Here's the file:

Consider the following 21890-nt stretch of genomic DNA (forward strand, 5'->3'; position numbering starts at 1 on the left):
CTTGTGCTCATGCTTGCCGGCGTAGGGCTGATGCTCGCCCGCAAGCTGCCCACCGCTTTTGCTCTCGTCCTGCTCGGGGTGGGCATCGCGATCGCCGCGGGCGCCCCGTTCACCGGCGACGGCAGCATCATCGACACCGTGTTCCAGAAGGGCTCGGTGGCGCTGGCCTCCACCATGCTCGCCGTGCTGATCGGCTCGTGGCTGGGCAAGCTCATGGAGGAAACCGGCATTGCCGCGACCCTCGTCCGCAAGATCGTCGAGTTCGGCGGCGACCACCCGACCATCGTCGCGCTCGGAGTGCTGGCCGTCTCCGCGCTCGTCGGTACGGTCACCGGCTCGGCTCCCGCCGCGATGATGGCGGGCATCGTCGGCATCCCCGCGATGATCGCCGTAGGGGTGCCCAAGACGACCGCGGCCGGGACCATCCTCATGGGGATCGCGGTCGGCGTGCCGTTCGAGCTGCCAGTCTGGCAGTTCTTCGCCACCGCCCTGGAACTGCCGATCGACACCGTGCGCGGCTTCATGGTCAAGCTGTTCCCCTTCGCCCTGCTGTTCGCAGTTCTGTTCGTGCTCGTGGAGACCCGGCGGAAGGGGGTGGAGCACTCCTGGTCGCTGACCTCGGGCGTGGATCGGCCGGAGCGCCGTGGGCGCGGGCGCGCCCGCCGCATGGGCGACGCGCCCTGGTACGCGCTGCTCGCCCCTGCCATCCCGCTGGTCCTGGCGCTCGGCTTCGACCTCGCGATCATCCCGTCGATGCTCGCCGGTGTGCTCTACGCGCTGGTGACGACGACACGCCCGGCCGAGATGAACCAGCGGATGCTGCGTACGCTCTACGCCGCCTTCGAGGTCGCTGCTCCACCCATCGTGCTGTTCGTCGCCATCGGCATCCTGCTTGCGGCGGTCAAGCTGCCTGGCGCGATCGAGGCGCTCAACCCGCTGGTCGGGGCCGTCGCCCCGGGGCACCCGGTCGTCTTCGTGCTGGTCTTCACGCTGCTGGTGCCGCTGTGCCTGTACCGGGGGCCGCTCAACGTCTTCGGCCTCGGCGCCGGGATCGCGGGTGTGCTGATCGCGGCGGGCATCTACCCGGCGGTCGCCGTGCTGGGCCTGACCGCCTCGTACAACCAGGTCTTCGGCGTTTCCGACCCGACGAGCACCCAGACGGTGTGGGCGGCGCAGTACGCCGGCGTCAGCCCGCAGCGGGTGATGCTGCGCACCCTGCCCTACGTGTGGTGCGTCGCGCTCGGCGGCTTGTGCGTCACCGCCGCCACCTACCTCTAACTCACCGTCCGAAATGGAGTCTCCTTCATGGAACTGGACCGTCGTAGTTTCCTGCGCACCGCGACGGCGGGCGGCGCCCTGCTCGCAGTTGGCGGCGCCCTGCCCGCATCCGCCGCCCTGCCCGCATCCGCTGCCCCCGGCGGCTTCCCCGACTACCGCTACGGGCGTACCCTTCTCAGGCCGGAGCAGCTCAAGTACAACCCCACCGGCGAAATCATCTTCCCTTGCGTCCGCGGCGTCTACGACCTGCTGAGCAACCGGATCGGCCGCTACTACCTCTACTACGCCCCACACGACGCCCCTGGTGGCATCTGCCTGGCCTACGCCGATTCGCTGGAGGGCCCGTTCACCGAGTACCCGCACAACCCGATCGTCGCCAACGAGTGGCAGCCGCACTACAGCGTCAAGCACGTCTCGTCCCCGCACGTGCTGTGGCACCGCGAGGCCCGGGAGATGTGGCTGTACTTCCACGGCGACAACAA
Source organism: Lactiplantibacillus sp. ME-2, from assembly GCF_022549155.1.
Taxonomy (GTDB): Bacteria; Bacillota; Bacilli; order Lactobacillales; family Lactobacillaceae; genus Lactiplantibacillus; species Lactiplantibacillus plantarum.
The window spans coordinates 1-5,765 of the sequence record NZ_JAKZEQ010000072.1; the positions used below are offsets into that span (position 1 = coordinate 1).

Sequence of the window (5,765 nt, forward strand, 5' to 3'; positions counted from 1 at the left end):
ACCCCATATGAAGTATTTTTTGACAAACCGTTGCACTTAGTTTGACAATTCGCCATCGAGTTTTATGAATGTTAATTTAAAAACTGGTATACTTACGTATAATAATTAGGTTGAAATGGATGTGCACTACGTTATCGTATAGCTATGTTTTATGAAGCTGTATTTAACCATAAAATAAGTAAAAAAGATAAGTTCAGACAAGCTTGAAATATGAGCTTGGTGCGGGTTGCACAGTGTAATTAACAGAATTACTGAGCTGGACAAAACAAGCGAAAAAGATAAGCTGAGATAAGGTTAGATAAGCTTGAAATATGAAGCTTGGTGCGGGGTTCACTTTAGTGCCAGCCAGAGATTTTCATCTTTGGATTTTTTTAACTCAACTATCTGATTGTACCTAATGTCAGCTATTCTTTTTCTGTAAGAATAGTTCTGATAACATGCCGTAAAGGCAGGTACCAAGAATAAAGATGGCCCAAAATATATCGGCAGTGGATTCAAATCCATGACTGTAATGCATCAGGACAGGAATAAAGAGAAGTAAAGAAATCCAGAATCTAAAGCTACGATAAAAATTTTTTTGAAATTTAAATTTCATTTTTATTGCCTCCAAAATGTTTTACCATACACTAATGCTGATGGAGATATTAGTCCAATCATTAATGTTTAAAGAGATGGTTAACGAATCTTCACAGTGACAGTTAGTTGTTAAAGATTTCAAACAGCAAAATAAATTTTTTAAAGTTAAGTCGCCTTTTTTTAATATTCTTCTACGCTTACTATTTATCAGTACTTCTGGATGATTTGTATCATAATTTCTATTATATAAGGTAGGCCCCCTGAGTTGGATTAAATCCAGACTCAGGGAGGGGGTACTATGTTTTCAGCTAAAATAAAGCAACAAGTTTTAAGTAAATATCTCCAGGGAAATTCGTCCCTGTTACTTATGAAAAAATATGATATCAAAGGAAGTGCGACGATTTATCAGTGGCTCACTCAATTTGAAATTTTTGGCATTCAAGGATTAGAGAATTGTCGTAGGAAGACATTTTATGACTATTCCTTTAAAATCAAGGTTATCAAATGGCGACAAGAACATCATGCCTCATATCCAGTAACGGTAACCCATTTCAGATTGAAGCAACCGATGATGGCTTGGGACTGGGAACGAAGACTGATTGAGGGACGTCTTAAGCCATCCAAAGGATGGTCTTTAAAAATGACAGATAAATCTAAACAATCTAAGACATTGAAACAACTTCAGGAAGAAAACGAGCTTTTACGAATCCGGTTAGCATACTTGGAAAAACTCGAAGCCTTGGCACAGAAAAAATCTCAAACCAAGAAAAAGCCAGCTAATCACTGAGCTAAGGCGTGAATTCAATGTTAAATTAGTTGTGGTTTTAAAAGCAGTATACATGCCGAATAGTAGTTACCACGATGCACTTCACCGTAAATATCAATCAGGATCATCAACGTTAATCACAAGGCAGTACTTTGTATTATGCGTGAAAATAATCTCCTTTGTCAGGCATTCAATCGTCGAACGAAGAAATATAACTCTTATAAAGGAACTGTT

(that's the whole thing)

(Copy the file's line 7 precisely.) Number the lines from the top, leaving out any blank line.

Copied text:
ACCCCATATGAAGTATTTTTTGACAAACCGTTGCACTTAGTTTGACAATTCGCCATCGAGTTTTATGAATGTTAATTTAAAAACTGGTATACTTACGTATAATAATTAGGTTGAAATGGATGTGCACTACGTTATCGTATAGCTATGTTTTATGAAGCTGTATTTAACCATAAAATAAGTAAAAAAGATAAGTTCAGACAAGCTTGAAATATGAGCTTGGTGCGGGTTGCACAGTGTAATTAACAGAATTACTGAGCTGGACAAAACAAGCGAAAAAGATAAGCTGAGATAAGGTTAGATAAGCTTGAAATATGAAGCTTGGTGCGGGGTTCACTTTAGTGCCAGCCAGAGATTTTCATCTTTGGATTTTTTTAACTCAACTATCTGATTGTACCTAATGTCAGCTATTCTTTTTCTGTAAGAATAGTTCTGATAACATGCCGTAAAGGCAGGTACCAAGAATAAAGATGGCCCAAAATATATCGGCAGTGGATTCAAATCCATGACTGTAATGCATCAGGACAGGAATAAAGAGAAGTAAAGAAATCCAGAATCTAAAGCTACGATAAAAATTTTTTTGAAATTTAAATTTCATTTTTATTGCCTCCAAAATGTTTTACCATACACTAATGCTGATGGAGATATTAGTCCAATCATTAATGTTTAAAGAGATGGTTAACGAATCTTCACAGTGACAGTTAGTTGTTAAAGATTTCAAACAGCAAAATAAATTTTTTAAAGTTAAGTCGCCTTTTTTTAATATTCTTCTACGCTTACTATTTATCAGTACTTCTGGATGATTTGTATCATAATTTCTATTATATAAGGTAGGCCCCCTGAGTTGGATTAAATCCAGACTCAGGGAGGGGGTACTATGTTTTCAGCTAAAATAAAGCAACAAGTTTTAAGTAAATATCTCCAGGGAAATTCGTCCCTGTTACTTATGAAAAAATATGATATCAAAGGAAGTGCGACGATTTATCAGTGGCTCACTCAATTTGAAATTTTTGGCATTCAAGGATTAGAGAATTGTCGTAGGAAGACATTTTATGACTATTCCTTTAAAATCAAGGTTATCAAATGGCGACAAGAACATCATGCCTCATATCCAGTAACGGTAACCCATTTCAGATTGAAGCAACCGATGATGGCTTGGGACTGGGAACGAAGACTGATTGAGGGACGTCTTAAGCCATCCAAAGGATGGTCTTTAAAAATGACAGATAAATCTAAACAATCTAAGACATTGAAACAACTTCAGGAAGAAAACGAGCTTTTACGAATCCGGTTAGCATACTTGGAAAAACTCGAAGCCTTGGCACAGAAAAAATCTCAAACCAAGAAAAAGCCAGCTAATCACTGAGCTAAGGCGTGAATTCAATGTTAAATTAGTTGTGGTTTTAAAAGCAGTATACATGCCGAATAGTAGTTACCACGATGCACTTCACCGTAAATATCAATCAGGATCATCAACGTTAATCACAAGGCAGTACTTTGTATTATGCGTGAAAATAATCTCCTTTGTCAGGCATTCAATCGTCGAACGAAGAAATATAACTCTTATAAAGGAACTGTT